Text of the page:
Fiction: Keypads, Prologue

“Reality is that which, when you stop believing in it, doesn’t go away.”
― Philip K. Dick

Prologue


The promenade took on a subtle, but detectable, shift in mood as the spectrum of dusk oscillated on the glossy, sullen surface of the Housatonic Seaway. Most of the street vendors tended to pack it in an hour or so before dark owing to infrequent foot patrols following recent budget cutbacks. Quite a few of the first floor shops, cafes, and clubs would be open until midnight, though. The brick and mortar establishments tended to have their own muscle at the door, or at least fairly competent security bots. The more committed buskers remained, serenading tourists in love from pools of lamplight just flickering to life on the cobblestones. As the stars winked into existence, so too did sketchier characters whose various trades have been at home on waterfronts everywhere since the invention of the dock.

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Review: Kenneth Lonergan’s ‘The Waverly Gallery’ With Annette Miller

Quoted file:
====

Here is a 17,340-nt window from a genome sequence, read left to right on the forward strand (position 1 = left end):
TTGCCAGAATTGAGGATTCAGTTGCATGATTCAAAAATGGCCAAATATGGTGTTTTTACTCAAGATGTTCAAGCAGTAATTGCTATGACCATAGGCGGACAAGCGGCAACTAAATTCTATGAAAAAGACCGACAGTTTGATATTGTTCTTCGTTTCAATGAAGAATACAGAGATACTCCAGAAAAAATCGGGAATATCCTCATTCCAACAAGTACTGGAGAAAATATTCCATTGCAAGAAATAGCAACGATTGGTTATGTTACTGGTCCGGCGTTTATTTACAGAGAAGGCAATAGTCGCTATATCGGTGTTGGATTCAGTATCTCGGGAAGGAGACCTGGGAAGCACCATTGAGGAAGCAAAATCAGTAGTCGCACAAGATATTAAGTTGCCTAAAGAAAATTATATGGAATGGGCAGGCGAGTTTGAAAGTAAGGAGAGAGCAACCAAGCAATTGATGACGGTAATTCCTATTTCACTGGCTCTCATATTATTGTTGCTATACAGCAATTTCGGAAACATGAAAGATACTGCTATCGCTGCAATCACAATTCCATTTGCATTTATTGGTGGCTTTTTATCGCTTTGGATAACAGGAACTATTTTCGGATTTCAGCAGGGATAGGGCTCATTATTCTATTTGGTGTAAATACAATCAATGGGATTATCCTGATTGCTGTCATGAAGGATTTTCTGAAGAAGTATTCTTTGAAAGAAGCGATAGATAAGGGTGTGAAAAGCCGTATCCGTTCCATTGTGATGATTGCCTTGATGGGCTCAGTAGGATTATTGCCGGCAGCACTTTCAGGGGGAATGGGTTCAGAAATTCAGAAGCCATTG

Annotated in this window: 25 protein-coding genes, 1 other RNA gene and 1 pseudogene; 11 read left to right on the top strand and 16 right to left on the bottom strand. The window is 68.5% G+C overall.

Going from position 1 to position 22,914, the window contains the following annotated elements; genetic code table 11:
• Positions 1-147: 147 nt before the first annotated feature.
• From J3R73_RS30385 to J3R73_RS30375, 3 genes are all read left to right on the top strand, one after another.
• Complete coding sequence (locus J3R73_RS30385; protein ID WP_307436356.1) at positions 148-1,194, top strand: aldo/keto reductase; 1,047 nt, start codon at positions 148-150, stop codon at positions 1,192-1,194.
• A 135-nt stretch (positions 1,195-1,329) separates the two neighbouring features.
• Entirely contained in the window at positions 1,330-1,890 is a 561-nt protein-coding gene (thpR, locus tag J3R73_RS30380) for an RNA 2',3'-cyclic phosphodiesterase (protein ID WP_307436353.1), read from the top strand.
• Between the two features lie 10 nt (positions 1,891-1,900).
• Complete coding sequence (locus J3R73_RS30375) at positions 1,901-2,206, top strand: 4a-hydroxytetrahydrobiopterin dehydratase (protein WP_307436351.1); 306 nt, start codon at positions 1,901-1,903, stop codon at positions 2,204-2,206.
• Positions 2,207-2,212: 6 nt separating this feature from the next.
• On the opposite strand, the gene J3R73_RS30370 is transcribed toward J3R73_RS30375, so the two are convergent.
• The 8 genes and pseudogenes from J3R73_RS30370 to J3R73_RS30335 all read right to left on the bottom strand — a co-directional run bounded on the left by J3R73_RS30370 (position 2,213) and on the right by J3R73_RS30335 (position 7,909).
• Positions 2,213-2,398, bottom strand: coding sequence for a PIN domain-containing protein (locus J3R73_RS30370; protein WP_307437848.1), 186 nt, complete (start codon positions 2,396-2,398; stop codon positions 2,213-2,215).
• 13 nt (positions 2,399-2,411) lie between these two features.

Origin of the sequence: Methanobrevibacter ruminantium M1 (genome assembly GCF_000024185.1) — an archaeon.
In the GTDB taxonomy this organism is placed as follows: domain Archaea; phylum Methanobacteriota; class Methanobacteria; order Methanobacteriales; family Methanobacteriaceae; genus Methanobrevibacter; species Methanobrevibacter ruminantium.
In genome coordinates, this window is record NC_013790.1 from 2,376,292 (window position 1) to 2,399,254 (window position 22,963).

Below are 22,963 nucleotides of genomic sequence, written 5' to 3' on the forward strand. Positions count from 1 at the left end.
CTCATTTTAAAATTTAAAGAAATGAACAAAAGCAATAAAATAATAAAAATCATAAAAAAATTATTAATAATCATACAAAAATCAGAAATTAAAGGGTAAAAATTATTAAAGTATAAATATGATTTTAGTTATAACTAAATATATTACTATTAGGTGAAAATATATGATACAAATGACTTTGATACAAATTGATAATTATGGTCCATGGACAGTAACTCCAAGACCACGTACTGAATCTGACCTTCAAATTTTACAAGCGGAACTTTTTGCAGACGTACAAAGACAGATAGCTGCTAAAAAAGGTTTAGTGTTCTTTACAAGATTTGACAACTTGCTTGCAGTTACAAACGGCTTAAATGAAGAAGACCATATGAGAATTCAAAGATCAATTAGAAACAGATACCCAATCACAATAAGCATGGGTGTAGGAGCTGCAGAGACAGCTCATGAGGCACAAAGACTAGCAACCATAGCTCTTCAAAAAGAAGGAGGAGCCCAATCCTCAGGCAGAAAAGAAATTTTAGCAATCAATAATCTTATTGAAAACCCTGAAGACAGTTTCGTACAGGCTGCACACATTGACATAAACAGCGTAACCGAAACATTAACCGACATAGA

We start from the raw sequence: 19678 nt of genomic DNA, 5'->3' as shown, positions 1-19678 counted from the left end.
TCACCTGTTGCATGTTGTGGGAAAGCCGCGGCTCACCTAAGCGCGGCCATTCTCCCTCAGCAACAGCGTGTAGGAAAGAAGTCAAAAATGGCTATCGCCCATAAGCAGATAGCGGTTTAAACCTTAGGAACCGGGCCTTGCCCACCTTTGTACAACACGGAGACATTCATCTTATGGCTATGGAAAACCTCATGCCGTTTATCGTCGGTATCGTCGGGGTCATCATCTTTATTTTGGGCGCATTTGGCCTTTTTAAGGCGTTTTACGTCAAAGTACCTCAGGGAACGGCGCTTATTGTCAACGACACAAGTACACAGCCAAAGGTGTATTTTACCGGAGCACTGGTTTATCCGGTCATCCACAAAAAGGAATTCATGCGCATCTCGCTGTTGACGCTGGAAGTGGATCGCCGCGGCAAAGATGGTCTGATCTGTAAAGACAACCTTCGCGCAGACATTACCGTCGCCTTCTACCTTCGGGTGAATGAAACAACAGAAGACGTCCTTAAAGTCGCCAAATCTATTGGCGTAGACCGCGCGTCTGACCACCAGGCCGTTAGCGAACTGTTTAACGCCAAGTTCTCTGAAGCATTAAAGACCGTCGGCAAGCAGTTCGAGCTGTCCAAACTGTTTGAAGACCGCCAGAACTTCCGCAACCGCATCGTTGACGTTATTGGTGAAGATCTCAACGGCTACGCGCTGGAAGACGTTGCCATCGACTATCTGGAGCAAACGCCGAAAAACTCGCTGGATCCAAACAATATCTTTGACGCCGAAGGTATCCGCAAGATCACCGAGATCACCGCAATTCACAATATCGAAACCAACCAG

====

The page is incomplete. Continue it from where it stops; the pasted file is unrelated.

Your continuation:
Photo from the play, The Waverly Gallery, (Left to Right) Elizabeth Aspenlieder, Annette Miller, and David Gow; photo by Daniel Rader.
(Left to Right) Elizabeth Aspenlieder, Annette Miller, and David Gow; photo by Daniel Rader.

We’ve had a running joke in our house about much how we enjoy a production that’s “ultimately life-affirming” after seeing one billed that way years ago. The show was superb, and I wanted to scrub the depressing, kinda icky residue out of my memory with a pumice stone and some strong lye soap for a few days afterwards. The life-affirming part, I think, was that none of the lives portrayed was my own. So I’m going to be cautious in describing The Waverly Gallery, on stage now at Shakespeare & Company.

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Phoenix Rising — 48 Hours in Portland, Maine

The City of Portland, Maine rises above the waters of Portland Harbor, which is filled with sailing vessels and pleasure boats. The landmark Time and Temperature building can be seen, reading 5:39; photo by Benjamin Williamson.

By Robin Catalano

Even on a raw, rainy afternoon, with a uniform blanket of cinder-block gray settling over the sky, it’s easy to see why Portland, Maine, has smitten so many travelers. Raindrops the size of lima beans melt down the sides of buildings. The wind whooshes and gusts, cutting through coat sleeves and tossing hats. Atlantic waves wallop the jagged rocks in a spray of white foam. Still, the city seems just as beautiful, and possibly even more transfixing, as it does when there are blue skies for miles over Casco Bay.